large lists, you should work with the systems administrator to decide the
maximum amount of RAM your program should use, and from that, calculate how
much space your lists will use. Then you can decide whether to write the data
to memory or swap space.
- Use as many table keys as possible in the WHERE part of your select
- Whenever possible, design the program to access a relatively constant
number of records (for instance, if you only access the transactions for one
month, then there probably will be a reasonable range, like 1200-1800, for the
number of transactions inputted within that month). Then use a SELECT A B C
INTO TABLE ITAB statement.
- Get a good idea of how many records you will be accessing. Log into your
productive system, and use SE80 -> Dictionary Objects (press Edit), enter the
table name you want to see, and press Display. Go To Utilities -> Table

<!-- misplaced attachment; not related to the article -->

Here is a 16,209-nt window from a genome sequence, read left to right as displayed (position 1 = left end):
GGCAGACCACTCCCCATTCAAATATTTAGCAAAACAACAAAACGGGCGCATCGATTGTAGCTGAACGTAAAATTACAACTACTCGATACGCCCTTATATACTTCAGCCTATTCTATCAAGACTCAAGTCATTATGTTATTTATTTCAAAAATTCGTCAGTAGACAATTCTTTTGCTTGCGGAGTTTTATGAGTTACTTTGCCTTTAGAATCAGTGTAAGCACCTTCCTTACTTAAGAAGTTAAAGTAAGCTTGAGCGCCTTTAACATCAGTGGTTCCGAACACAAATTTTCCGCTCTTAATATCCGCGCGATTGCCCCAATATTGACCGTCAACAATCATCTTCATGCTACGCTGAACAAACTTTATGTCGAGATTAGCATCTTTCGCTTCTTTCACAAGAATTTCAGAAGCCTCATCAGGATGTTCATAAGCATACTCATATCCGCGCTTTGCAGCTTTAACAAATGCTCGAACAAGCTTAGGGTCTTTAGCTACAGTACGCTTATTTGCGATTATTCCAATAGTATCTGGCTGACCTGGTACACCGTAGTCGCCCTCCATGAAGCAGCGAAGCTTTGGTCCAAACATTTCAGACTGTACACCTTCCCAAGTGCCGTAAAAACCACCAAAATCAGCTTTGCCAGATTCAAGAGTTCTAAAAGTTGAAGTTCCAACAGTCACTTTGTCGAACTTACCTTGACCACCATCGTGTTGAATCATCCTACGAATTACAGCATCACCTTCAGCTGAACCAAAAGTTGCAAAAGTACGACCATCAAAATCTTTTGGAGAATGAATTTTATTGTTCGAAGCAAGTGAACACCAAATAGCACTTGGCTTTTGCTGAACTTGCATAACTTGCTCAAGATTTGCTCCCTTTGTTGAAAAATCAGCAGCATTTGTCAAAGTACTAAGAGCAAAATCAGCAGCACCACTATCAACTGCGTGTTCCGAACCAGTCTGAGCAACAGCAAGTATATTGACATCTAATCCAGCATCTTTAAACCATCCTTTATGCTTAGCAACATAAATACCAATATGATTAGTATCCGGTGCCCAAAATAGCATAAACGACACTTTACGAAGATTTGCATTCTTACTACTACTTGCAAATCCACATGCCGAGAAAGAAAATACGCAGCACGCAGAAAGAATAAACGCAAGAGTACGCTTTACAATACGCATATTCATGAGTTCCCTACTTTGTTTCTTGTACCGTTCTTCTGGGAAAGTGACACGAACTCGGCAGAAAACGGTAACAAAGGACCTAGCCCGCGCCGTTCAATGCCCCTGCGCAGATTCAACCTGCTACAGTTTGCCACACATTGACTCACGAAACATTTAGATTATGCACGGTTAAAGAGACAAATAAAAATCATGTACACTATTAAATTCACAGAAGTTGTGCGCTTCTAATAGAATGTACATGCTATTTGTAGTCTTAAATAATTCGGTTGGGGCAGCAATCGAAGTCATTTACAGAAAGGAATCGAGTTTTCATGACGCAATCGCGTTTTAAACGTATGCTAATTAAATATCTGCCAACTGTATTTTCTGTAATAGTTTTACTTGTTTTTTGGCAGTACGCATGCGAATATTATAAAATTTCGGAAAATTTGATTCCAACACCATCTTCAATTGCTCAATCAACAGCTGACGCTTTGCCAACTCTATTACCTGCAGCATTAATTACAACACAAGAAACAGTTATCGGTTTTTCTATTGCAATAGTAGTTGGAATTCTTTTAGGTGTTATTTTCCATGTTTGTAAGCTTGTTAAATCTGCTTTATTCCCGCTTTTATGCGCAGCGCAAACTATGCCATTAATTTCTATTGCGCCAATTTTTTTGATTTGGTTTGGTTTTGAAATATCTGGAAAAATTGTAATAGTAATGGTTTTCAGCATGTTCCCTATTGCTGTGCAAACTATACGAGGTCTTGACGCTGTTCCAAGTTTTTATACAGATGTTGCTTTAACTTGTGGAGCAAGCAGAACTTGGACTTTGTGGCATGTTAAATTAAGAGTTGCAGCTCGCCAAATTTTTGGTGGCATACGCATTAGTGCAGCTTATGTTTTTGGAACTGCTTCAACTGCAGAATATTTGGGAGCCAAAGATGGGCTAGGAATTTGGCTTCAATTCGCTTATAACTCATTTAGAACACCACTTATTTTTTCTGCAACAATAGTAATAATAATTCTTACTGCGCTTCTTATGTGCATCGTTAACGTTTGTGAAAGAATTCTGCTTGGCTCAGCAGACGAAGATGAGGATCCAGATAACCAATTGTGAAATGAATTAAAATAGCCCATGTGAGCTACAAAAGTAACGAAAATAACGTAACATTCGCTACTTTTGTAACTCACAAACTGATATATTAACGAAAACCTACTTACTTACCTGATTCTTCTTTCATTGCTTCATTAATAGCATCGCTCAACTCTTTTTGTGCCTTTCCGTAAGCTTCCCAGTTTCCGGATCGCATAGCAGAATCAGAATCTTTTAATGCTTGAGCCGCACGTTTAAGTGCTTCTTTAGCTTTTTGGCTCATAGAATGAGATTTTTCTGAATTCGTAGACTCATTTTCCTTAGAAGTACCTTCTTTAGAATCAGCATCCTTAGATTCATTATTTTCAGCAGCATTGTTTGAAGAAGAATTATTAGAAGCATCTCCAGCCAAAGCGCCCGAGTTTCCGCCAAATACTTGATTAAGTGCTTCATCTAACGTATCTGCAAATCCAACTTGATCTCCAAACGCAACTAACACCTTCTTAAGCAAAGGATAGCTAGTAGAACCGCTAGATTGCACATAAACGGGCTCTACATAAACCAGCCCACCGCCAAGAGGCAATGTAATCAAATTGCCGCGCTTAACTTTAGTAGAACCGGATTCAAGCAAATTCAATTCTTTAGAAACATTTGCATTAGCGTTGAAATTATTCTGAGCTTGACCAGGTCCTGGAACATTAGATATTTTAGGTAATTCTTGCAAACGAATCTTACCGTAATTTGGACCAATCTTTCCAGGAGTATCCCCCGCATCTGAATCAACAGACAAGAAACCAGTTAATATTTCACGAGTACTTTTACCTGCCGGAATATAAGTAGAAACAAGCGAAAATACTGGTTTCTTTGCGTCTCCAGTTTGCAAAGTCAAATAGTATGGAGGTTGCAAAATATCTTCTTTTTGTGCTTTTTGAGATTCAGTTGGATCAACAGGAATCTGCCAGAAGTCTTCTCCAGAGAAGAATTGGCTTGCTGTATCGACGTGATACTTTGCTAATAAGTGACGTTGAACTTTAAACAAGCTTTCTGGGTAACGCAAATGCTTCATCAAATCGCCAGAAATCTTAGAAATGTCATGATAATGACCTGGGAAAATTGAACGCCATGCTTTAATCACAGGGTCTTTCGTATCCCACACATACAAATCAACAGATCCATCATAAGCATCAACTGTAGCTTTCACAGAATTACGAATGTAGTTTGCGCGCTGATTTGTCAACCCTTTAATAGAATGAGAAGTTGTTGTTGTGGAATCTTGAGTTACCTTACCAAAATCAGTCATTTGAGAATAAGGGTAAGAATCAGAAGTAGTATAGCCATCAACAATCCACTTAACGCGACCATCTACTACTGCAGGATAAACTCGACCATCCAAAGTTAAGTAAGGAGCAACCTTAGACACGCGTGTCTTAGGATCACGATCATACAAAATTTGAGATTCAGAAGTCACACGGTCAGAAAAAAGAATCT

Contents to query the table contents and see the number of records. This is
extremely useful in optimizing a program’s memory allocation.
- Try to make the user interface such that the program gradually unfolds
more information to the user, rather than giving a huge list of information
all at once to the user.
- Declare your internal tables using OCCURS NUM_RECS, where NUM_RECS is the
number of records you expect to be accessing. If the number of records exceeds
NUM_RECS, the data will be kept in swap space (not memory).
- Use SELECT A B C INTO TABLE ITAB whenever possible. This will read all of
the records into the itab in one operation, rather than repeated operations
that result from a SELECT A B C INTO ITAB… ENDSELECT statement. Make sure
that ITAB is declared with OCCURS NUM_RECS, where NUM_RECS is the number of
records you expect to access.
- If the number of records you are reading is constantly growing, you may be
able to break it into chunks of relatively constant size. For instance, if you
have to read all records from 1991 to present, you can break it into quarters,
and read all records one quarter at a time. This will reduce I/O operations.
Test extensively with GET RUN TIME when using this method.